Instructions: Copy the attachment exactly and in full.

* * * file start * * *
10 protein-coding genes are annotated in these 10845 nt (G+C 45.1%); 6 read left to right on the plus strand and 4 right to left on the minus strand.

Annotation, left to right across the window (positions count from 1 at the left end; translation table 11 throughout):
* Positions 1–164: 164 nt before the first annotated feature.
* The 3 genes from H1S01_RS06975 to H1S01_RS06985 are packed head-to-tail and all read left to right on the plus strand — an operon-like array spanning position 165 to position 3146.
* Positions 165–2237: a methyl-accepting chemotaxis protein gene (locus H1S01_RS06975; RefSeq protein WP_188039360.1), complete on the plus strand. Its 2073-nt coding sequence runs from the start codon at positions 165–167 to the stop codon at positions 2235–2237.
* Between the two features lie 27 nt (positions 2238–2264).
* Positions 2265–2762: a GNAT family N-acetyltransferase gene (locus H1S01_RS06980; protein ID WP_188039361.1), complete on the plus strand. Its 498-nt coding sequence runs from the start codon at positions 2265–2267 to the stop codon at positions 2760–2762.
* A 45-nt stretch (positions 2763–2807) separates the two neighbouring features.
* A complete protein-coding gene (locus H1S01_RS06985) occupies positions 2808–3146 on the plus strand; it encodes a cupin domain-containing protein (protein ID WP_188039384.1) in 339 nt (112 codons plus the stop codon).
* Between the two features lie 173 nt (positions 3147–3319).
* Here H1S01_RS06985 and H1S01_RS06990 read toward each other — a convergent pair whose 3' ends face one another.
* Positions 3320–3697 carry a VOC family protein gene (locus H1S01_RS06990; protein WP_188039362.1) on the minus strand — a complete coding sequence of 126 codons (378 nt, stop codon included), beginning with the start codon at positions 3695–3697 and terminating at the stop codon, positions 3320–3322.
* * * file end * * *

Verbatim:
10 protein-coding genes are annotated in these 10845 nt (G+C 45.1%); 6 read left to right on the plus strand and 4 right to left on the minus strand.

Annotation, left to right across the window (positions count from 1 at the left end; translation table 11 throughout):
* Positions 1–164: 164 nt before the first annotated feature.
* The 3 genes from H1S01_RS06975 to H1S01_RS06985 are packed head-to-tail and all read left to right on the plus strand — an operon-like array spanning position 165 to position 3146.
* Positions 165–2237: a methyl-accepting chemotaxis protein gene (locus H1S01_RS06975; RefSeq protein WP_188039360.1), complete on the plus strand. Its 2073-nt coding sequence runs from the start codon at positions 165–167 to the stop codon at positions 2235–2237.
* Between the two features lie 27 nt (positions 2238–2264).
* Positions 2265–2762: a GNAT family N-acetyltransferase gene (locus H1S01_RS06980; protein ID WP_188039361.1), complete on the plus strand. Its 498-nt coding sequence runs from the start codon at positions 2265–2267 to the stop codon at positions 2760–2762.
* A 45-nt stretch (positions 2763–2807) separates the two neighbouring features.
* A complete protein-coding gene (locus H1S01_RS06985) occupies positions 2808–3146 on the plus strand; it encodes a cupin domain-containing protein (protein ID WP_188039384.1) in 339 nt (112 codons plus the stop codon).
* Between the two features lie 173 nt (positions 3147–3319).
* Here H1S01_RS06985 and H1S01_RS06990 read toward each other — a convergent pair whose 3' ends face one another.
* Positions 3320–3697 carry a VOC family protein gene (locus H1S01_RS06990; protein WP_188039362.1) on the minus strand — a complete coding sequence of 126 codons (378 nt, stop codon included), beginning with the start codon at positions 3695–3697 and terminating at the stop codon, positions 3320–3322.